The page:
The Hemel Hempstead oil terminal fire has bought DR to the fore. We covered it thus:

- BakBone's replication product announced,
- my web log about the impracticability of SMB DR.

Now we find out how a software and outsourcing specialist called Northgate has been affected. It's not pretty reading. We might have assumed that an outsourcing specialist would have well-rehearsed and slick DR procedures with lost IT online time restricted to the hour or two needed for backup systems to switch over.

Northgate's HQ building was almost destroyed in the fire. Saturday's backup tapes were awaiting transport off-site and were destroyed. Data from Sunday was also lost. Northgate's clients' data will have to be 'recompiled.'

If I were a client of Northgate, such as one of the five hospitals mentioned, or one of the 90 percent of UK local government entities, Tesco, the Labour Party and Manchester United, I think I would be annoyed.

The company has set up new hardware services at its 25 other UK facilities and moved its HQ operation to a London office.

Well and good, but why didn't Northgate have a disaster recovery plan that anticipated the facility loss and had a rehearsed procedure to cope with it?

Apparently it did. Here is what its statement said: "The fabric of the (HQ) building and the fixtures and equipment inside have been badly damaged. The back-up systems that were in place have also been rendered inoperable. Northgate’s ability to service its customers has therefore been temporarily affected. As a result, its well developed and previously rehearsed business continuity plan has been initiated. This will allow Northgate to restore its services using remote data centres and the other offices that Northgate has around the country."

The backup systems are "inoperable". Northgate's "well developed and previously rehearsed business continuity plan has been initiated." This business continuity plan left data in rest at risk. It left backup tapes waiting to be shipped out and thus at risk. You might think that this is simply not good enough.

Northgate certainly didn't use its network facilities to transport the data off-site.

What does Sunbelt do? Ian Masters, Sunbelt's sales director, said: "Sunbelt System Software’s DRP utilises NSI Software’s Double-Take software to replicate Exchange and File data from our UK to our French office. We then also replicate the Exchange, File and SQL data from France to the UK, plus both offices backup all data to tape at the end of each day. This protects us from site failures and with the VPN technology that we have already implemented key members of staff can access critical data from home."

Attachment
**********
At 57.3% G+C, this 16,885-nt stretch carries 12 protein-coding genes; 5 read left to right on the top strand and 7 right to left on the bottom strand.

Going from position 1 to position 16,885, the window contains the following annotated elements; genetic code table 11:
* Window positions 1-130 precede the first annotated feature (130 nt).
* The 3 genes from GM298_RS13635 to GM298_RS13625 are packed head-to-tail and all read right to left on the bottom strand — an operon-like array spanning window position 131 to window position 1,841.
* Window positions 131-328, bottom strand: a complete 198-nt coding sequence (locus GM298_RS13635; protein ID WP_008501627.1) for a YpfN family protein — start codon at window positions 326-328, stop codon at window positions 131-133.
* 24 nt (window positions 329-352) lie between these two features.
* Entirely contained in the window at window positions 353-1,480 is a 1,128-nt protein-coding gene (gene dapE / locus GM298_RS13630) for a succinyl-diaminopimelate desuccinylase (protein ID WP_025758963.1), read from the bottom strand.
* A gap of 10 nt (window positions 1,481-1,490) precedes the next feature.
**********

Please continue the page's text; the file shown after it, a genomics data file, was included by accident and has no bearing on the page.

Northgate did not have this level of DR capability. Should it have? Its clients might think so.

We're talking about a firm with 3,000 employees and a £200 million plus turnover. Its disaster recovery plan has meant its customers have lost data and suffered interrupted servicve.

Here is what the company's web site states about customer data and risk: "We are passionate about quality and ruthless in our quest to continually develop lowest risk solutions that are easy to use and rich in functionality."

Three cheers for marketing-speak. Isn't it drivel?

Northgate recently won "a Six Sigma award for Excellence;" surely not for its disaster recovery and business continuity planning.

There is an obvious conflict between tendering for outsourcing contracts and winning on value for money terms, as well as on other factors, and on providing relatively expensive DR facilities.

If a £200 million IT outsourcing specialist doesn't have an effective disaster recovery plan then why should its customers have faith in its abilities as a managed service supplier?

If such a firm finds it too expensive to have proper DR facilities in place then why should any SMB business bother buying them?